Work commitments kept me away from much of the shoot and not getting to see, and sit in, the flight deck is one of my movie-making regrets. I’ve kept an eye on the fate of the flight deck ever since as it has been passed from one set of hands to another like some sort of giant MDF version of the One Ring.
The flight deck, much like the crew of the Tantalus 2 themselves, simply won’t die easily. The latest news is that, after a few years as a feature of a gaming centre in Birmingham, the flight deck is now in the hands of a gentleman by the name of Justin Andrews who is working with a team to refit it as a customised flight simulator for use at conventions and events.
It just goes to show you can’t keep a good ship down. I hope to see the Tantatlus 2 for myself some day soon!
How incredible does this look? Every time we get some new footage from the team working on the post-production aspects of Offworld, the better the movie looks. There are a ton of shots here that have never been seen before (some were even new ot me) and it is so exciting to see the final version of the movie taking shape.
Huge thanks to everyone who has kept working on this project through 2020 despite the very difficult working conditions and the inevitable delays caused by lockdown.
We’ve got a brand new promotional poster for Offworld! This is part of the promotional package that will be going out to US distributors next year. The film is nearly finished and we’re incredibly excited that the film could be hitting one or major channels or networks in the very near future.
This new promotional poster will probably also influence the book cover as well, so watch this space for updates.
One of the great things about working with Terry and Dani on projects is all the little gifts (or are they bribes?) that turn up in the post.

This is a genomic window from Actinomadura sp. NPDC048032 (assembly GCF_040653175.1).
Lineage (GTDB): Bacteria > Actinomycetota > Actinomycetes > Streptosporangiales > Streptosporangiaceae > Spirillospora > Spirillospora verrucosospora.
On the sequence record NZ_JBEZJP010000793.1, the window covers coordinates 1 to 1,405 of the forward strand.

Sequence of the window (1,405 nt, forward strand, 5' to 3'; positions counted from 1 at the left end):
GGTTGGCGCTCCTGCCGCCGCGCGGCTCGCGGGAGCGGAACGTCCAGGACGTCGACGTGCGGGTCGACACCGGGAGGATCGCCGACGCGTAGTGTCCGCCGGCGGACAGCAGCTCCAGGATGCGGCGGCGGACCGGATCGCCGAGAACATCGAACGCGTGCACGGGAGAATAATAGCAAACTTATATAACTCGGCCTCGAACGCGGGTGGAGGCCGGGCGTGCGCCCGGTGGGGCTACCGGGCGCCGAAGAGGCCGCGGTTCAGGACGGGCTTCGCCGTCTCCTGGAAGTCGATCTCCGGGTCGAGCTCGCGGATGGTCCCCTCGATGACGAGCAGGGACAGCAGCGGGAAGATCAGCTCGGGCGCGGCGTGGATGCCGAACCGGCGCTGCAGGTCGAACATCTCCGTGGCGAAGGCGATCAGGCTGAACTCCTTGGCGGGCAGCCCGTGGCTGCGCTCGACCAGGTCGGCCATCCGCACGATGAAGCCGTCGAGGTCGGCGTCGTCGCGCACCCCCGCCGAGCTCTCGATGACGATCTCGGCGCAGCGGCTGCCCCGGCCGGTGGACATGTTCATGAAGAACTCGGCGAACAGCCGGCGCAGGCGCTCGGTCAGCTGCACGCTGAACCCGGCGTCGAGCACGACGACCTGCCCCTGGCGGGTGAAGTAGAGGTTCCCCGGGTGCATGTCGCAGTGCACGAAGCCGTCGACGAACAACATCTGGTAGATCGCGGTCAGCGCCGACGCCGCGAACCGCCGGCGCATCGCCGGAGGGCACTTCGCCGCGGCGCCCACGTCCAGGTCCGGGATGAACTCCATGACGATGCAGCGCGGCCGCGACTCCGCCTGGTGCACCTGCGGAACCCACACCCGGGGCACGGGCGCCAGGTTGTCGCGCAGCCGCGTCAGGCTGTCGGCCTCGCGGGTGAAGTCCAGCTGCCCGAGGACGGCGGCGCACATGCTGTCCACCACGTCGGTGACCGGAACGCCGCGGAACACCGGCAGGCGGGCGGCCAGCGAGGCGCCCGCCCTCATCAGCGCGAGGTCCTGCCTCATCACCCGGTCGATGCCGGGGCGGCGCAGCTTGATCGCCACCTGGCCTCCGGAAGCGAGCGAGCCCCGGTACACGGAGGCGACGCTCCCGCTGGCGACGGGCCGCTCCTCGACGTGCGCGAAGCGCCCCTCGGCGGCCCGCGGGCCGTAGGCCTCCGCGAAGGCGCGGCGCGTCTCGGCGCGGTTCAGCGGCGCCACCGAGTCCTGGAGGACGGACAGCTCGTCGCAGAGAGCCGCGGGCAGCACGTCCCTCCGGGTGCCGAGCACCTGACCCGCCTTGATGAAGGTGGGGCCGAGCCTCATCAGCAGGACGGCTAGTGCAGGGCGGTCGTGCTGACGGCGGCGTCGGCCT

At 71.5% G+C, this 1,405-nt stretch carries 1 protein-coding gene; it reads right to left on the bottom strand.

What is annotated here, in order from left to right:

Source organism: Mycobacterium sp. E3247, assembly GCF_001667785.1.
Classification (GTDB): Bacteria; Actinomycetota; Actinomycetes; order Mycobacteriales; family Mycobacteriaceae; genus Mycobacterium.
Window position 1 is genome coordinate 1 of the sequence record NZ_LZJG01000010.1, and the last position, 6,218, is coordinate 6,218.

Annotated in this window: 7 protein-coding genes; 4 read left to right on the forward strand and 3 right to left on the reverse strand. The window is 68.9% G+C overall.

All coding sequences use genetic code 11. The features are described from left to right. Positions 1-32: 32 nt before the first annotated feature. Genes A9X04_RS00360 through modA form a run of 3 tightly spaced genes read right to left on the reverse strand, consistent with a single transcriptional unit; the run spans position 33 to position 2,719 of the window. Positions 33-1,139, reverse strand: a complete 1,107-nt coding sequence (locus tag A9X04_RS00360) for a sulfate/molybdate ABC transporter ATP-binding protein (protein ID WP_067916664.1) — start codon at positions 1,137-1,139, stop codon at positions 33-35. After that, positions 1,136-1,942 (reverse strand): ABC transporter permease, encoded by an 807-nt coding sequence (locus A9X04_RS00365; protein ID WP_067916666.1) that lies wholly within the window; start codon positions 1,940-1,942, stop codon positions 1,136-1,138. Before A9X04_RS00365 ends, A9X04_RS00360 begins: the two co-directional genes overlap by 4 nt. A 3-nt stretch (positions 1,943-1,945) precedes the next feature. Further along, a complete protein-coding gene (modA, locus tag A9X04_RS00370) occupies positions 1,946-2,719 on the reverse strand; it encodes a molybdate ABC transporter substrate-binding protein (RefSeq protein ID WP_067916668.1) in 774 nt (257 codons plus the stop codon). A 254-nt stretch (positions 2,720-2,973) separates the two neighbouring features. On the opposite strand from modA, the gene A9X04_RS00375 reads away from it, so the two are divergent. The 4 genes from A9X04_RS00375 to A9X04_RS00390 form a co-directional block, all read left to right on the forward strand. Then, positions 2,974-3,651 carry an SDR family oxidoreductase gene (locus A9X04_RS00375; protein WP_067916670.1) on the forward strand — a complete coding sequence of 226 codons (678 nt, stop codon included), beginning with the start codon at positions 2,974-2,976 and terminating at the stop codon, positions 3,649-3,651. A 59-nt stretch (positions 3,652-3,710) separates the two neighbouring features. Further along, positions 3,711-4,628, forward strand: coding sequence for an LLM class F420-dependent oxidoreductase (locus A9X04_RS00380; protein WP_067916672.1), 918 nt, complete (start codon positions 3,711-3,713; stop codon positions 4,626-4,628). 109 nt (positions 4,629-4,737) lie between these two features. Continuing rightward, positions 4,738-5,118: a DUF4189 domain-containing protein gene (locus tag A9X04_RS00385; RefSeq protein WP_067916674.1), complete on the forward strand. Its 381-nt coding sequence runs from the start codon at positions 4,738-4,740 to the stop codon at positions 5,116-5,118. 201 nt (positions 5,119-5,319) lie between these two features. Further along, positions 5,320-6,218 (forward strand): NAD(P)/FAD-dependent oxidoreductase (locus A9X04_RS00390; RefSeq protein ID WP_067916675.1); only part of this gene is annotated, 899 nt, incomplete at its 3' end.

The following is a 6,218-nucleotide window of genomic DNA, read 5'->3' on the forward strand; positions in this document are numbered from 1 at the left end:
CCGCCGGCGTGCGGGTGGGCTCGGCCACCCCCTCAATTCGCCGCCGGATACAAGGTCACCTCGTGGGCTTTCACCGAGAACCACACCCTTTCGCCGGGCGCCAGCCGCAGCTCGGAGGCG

Today it was my official WOW THE MOVIE patch, ready to be mounted alongside my OFFWORLD patch when I finally get one of those puffy “director” jackets.
WOW isn’t like other projects I’ve worked on because the creative process is not collaborative with just the other writers and producers but with the many people already supporting the project. Terry and Dani are running regular live video chats over at and the supporters voices are genuinely being heard in terms of what direction the story is taking.
The only other project I know of that’s taken this sort of approach is Snakes on a Plane, and things worked out pretty well there.
But it’s new territory for me. I’m used to stories being built up in my head for a while before putting them out there and getting feedback. This isn’t like that. It’s a melting pot, a stew, one of those giant paellas you see on TV where the whole village comes and throws something in. It’s both exciting and intimidating from my perspective as the person who will do the second and third passes on the story and script.
For now though, it’s that glorious giant cooking pot, and I’m happy to adding another patch to my nonexistent jacket.
A lovely message from one of our Offworld stars, Dani Britten. I’ve yet to hit this part of the script in my work through to write the novelisation and I’d forgotten writing this scene until today.
A great science fiction story is never about the science, it’s about the people – the science is just a vehicle to create a situation for their stories to play out. Sometimes, it’s just easier to create a perspective from a world away.